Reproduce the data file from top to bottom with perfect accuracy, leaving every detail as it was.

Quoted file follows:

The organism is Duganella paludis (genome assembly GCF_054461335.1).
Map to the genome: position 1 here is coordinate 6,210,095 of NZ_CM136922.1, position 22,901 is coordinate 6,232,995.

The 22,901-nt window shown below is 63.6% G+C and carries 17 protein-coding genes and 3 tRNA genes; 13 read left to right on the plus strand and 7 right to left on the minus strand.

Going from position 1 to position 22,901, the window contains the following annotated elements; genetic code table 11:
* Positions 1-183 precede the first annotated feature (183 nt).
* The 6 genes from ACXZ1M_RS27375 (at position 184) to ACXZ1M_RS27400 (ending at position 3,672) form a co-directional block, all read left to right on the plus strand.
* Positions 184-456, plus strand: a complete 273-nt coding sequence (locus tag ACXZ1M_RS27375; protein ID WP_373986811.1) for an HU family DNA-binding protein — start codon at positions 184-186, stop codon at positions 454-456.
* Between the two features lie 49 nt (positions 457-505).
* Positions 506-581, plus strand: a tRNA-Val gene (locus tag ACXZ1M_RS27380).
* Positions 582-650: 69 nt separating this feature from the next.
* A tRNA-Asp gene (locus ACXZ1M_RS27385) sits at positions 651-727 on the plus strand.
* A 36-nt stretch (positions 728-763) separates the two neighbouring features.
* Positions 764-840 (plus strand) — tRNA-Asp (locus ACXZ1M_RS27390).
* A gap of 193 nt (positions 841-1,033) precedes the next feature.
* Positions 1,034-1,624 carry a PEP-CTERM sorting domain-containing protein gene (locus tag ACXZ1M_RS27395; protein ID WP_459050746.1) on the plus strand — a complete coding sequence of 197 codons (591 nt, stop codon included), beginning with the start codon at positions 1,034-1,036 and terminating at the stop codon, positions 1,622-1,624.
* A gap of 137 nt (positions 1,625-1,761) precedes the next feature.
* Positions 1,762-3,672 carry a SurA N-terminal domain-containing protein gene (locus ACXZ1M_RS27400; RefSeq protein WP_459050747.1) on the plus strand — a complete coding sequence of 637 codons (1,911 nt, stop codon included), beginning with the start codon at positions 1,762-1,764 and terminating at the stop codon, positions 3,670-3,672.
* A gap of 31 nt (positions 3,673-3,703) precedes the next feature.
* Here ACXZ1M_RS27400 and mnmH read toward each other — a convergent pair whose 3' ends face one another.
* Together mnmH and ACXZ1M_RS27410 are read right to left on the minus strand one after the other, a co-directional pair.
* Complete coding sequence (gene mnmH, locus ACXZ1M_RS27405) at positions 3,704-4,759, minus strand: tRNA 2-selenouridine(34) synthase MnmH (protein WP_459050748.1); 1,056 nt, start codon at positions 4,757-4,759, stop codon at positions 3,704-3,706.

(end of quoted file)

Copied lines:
The organism is Duganella paludis (genome assembly GCF_054461335.1).
Map to the genome: position 1 here is coordinate 6,210,095 of NZ_CM136922.1, position 22,901 is coordinate 6,232,995.

The 22,901-nt window shown below is 63.6% G+C and carries 17 protein-coding genes and 3 tRNA genes; 13 read left to right on the plus strand and 7 right to left on the minus strand.

Going from position 1 to position 22,901, the window contains the following annotated elements; genetic code table 11:
* Positions 1-183 precede the first annotated feature (183 nt).
* The 6 genes from ACXZ1M_RS27375 (at position 184) to ACXZ1M_RS27400 (ending at position 3,672) form a co-directional block, all read left to right on the plus strand.
* Positions 184-456, plus strand: a complete 273-nt coding sequence (locus tag ACXZ1M_RS27375; protein ID WP_373986811.1) for an HU family DNA-binding protein — start codon at positions 184-186, stop codon at positions 454-456.
* Between the two features lie 49 nt (positions 457-505).
* Positions 506-581, plus strand: a tRNA-Val gene (locus tag ACXZ1M_RS27380).
* Positions 582-650: 69 nt separating this feature from the next.
* A tRNA-Asp gene (locus ACXZ1M_RS27385) sits at positions 651-727 on the plus strand.
* A 36-nt stretch (positions 728-763) separates the two neighbouring features.
* Positions 764-840 (plus strand) — tRNA-Asp (locus ACXZ1M_RS27390).
* A gap of 193 nt (positions 841-1,033) precedes the next feature.
* Positions 1,034-1,624 carry a PEP-CTERM sorting domain-containing protein gene (locus tag ACXZ1M_RS27395; protein ID WP_459050746.1) on the plus strand — a complete coding sequence of 197 codons (591 nt, stop codon included), beginning with the start codon at positions 1,034-1,036 and terminating at the stop codon, positions 1,622-1,624.
* A gap of 137 nt (positions 1,625-1,761) precedes the next feature.
* Positions 1,762-3,672 carry a SurA N-terminal domain-containing protein gene (locus ACXZ1M_RS27400; RefSeq protein WP_459050747.1) on the plus strand — a complete coding sequence of 637 codons (1,911 nt, stop codon included), beginning with the start codon at positions 1,762-1,764 and terminating at the stop codon, positions 3,670-3,672.
* A gap of 31 nt (positions 3,673-3,703) precedes the next feature.
* Here ACXZ1M_RS27400 and mnmH read toward each other — a convergent pair whose 3' ends face one another.
* Together mnmH and ACXZ1M_RS27410 are read right to left on the minus strand one after the other, a co-directional pair.
* Complete coding sequence (gene mnmH, locus ACXZ1M_RS27405) at positions 3,704-4,759, minus strand: tRNA 2-selenouridine(34) synthase MnmH (protein WP_459050748.1); 1,056 nt, start codon at positions 4,757-4,759, stop codon at positions 3,704-3,706.